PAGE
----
Objective This study assesses the performance of the North American Association of Central Cancer Registries Asian/Pacific Islander Identification Algorithm (NAPIIA) to infer Hmong ethnicity. Design and setting Analyses of electronic health records (EHRs) from 1 January 2011 to 1 October 2015. The NAPIIA was applied to the EHR data, and self-reported Hmong ethnicity from a questionnaire was used as the gold standard. Sensitivity, specificity, positive (PPV) and negative predictive values (NPVs) were calculated comparing the source data ethnicity inferred by the algorithm with the self-reported ethnicity from the questionnaire. Participants EHRs indicating Hmong, Chinese, Vietnamese and Korean ethnicity who met the original study inclusion criteria were analysed. Results The NAPIIA had a sensitivity of 78%, a specificity of 99.9%, a PPV of 96% and an NPV of 99%. The prevalence of Hmong population in the sample was 3.9%. Conclusion The high sensitivity of the NAPIIA indicates its effectiveness in detecting Hmong ethnicity. The applicability of the NAPIIA to a multitude of Asian subgroups can advance Asian health disparity research by enabling researchers to disaggregate Asian data and unmask health challenges of different Asian subgroups.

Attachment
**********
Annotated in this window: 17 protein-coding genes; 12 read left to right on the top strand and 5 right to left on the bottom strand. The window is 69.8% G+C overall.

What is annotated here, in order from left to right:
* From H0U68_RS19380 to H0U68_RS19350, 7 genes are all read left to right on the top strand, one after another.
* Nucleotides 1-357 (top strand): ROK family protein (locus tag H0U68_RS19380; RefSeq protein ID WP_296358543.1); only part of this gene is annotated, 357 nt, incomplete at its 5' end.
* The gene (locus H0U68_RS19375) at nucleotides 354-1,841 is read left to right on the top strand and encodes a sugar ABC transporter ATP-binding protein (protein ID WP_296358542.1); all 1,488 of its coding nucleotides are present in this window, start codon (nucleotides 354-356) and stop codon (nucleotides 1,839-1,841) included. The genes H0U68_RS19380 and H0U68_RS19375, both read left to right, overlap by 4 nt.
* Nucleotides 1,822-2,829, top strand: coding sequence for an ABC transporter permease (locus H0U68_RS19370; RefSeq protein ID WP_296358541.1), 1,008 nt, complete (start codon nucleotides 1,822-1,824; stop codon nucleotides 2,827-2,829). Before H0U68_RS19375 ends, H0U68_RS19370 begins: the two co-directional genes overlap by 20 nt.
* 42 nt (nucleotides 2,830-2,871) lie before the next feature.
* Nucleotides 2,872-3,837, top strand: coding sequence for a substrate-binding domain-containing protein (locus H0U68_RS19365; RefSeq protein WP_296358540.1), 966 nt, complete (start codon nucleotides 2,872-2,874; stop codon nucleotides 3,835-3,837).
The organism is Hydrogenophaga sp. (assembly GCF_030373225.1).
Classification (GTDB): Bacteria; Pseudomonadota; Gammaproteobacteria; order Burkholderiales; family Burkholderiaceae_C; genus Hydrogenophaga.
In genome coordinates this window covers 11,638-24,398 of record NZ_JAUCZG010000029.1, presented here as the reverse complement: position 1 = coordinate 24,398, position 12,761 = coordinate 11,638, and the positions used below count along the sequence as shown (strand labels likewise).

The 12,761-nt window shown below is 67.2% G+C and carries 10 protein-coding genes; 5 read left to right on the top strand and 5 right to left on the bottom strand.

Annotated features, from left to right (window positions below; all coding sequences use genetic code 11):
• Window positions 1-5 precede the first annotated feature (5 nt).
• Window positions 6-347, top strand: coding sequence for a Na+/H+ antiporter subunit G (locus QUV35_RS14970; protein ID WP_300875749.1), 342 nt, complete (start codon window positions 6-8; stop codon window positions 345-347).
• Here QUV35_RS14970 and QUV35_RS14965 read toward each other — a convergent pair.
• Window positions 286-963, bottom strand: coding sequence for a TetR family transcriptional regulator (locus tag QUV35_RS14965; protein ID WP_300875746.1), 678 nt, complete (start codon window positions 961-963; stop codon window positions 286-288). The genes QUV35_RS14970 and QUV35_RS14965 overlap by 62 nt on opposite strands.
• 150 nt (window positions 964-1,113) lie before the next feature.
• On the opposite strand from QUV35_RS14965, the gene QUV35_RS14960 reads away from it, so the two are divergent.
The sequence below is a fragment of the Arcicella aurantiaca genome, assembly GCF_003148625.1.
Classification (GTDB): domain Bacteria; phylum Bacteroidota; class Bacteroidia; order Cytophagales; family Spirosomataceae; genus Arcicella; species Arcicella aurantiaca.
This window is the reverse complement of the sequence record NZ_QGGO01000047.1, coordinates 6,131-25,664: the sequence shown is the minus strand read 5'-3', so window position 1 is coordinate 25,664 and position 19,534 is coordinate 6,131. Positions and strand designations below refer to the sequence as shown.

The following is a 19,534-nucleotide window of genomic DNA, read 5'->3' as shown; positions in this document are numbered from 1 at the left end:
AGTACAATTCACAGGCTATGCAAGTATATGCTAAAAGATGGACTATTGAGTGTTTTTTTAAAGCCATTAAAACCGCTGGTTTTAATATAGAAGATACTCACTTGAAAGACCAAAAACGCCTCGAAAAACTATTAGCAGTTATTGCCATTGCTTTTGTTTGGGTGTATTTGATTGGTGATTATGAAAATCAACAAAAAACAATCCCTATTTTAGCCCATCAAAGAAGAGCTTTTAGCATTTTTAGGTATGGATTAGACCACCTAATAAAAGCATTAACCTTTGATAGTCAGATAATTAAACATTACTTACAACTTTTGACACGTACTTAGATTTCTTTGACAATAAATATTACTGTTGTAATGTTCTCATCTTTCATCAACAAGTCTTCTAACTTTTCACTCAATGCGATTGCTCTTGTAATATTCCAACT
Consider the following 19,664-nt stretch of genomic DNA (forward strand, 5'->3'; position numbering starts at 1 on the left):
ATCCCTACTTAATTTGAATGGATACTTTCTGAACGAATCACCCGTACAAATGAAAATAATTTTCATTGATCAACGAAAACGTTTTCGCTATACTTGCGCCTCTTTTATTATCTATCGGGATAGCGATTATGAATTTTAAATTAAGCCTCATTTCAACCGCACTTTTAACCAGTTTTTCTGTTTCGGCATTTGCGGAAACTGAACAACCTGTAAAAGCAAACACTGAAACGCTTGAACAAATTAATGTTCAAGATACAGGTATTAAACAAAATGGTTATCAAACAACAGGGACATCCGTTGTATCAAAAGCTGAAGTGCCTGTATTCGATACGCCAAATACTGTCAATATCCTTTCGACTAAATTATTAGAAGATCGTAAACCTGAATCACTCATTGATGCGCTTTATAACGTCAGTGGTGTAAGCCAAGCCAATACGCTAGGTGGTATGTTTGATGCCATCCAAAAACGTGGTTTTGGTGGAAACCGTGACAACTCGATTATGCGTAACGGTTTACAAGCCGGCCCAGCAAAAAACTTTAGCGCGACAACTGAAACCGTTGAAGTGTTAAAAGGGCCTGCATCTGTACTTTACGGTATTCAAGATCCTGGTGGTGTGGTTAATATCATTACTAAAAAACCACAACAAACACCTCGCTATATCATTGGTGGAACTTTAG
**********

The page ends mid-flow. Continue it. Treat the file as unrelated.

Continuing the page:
- health services administration & management
- name algorithm
- surname classification
ASJC Scopus subject areas